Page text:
and, again, and then, besides, equally important, finally, further, furthermore, nor, too, next, lastly, what's more, moreover, in addition, first (second, etc.) whereas, but, yet, on the other hand, however, nevertheless, on the contrary, by comparison, where, compared to, up against, balanced against, vis a vis, but, although, conversely, meanwhile, after all, in contrast, although this may be true because, for, since, for the same reason, obviously, evidently, furthermore, moreover, besides, indeed, in fact, in addition, in any case, that is yet, still, however, nevertheless, in spite of, despite, of course, once in a while, sometimes immediately, thereafter, soon, after a few hours, finally, then, later, previously, formerly, first (second, etc.), next, and then in brief, as I have said, as I have noted, as has been noted definitely, extremely, obviously, in fact, indeed, in any case, absolutely, positively, naturally, surprisingly, always, forever, perennially, eternally, never, emphatically, unquestionably, without a doubt, certainly, undeniably, without reservation first, second, third, and so forth.
A transition is a change from one idea to another idea in writing or speaking and can be achieved using transition terms or phrases.
These transitions often come after an important point in the paper has been established or to explore hypothetical relationships or circumstances.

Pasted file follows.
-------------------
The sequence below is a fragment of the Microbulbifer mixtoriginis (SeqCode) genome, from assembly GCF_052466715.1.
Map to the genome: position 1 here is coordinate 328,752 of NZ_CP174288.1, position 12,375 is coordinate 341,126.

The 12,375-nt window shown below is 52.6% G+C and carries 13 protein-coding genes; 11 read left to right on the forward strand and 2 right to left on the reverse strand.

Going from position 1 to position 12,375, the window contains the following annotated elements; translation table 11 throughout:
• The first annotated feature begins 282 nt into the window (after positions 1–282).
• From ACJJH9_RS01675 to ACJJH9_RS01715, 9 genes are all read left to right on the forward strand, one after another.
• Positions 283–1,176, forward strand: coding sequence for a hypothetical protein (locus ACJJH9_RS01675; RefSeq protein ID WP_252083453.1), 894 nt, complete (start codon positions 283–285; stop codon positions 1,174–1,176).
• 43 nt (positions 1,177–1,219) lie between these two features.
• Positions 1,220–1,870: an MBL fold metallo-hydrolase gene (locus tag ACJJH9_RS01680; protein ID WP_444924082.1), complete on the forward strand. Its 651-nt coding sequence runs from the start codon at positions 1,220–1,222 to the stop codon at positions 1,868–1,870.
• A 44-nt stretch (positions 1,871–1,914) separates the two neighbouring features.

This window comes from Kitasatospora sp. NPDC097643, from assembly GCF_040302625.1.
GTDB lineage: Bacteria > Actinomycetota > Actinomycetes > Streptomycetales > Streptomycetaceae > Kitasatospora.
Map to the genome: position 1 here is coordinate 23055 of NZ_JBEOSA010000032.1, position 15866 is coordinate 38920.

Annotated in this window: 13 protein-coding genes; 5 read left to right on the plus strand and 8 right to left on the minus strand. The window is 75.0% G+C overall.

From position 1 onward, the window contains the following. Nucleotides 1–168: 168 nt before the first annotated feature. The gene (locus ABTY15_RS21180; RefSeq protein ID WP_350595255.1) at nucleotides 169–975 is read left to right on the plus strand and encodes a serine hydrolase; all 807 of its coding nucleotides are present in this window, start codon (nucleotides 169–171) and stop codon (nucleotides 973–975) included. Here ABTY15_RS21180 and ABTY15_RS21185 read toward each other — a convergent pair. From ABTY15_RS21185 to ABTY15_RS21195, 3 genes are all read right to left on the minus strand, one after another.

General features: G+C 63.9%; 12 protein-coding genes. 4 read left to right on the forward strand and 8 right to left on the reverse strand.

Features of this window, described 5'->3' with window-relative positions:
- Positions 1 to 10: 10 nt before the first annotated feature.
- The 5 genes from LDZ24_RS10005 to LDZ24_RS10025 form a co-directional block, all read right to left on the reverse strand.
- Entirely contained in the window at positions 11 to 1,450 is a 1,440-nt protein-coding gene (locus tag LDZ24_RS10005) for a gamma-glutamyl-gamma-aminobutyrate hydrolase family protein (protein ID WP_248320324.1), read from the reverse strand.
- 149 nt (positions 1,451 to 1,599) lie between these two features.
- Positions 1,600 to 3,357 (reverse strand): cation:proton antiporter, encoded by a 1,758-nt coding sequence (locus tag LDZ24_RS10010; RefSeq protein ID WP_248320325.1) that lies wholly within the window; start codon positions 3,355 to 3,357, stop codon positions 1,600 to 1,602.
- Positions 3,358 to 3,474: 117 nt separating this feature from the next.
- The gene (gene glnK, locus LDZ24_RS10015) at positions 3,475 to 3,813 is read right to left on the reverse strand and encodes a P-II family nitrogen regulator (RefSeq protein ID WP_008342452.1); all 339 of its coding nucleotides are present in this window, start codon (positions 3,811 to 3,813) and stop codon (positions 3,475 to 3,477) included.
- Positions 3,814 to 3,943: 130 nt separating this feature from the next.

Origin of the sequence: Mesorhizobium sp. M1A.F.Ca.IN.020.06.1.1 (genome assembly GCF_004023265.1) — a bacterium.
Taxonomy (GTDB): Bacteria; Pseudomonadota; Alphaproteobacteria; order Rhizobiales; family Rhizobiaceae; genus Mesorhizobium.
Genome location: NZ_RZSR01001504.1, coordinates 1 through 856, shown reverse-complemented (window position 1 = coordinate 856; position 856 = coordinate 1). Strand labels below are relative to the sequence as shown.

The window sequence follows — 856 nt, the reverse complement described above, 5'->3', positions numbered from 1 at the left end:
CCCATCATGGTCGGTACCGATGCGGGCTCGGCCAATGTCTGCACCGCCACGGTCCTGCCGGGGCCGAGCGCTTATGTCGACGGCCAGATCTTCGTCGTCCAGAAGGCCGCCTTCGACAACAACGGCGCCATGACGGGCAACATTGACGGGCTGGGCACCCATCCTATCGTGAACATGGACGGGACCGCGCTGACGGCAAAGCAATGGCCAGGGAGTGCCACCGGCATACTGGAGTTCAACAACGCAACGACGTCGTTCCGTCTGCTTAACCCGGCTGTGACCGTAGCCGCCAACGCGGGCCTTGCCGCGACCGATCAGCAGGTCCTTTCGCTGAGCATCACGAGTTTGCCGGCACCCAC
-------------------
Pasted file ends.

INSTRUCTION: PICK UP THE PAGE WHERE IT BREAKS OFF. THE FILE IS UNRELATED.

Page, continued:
These transition terms and phrases organize your paper by numerical sequence; by showing continuation in thought or action; by referring to previously-mentioned information; by indicating digressions; and, finally, by concluding and summing up your paper.
When an essay starts right away with information, it’s almost like diving into cold water, rather than being eased into it.
While it is important to be concise and direct in your opening paragraph, and in fact you may even choose this "cold water" approach if it fits your essay's purpose, there is much to be said for keeping your reader interested by easing them into your main point.
Transitional Words and Phrases The different types of transitions can assist a writer with building on an idea, forming a comparison, proving a theory, highlighting an exception, proving a point, giving an example, showing a sequence, or concluding a thought.
One of your primary goals as a writer is to present ideas in a clear and understandable way.
Here are some ways to ensure you are using transitions effectively.
For more helpful information on academic writing and the journal publication process, visit Wordvice’s Resources Page.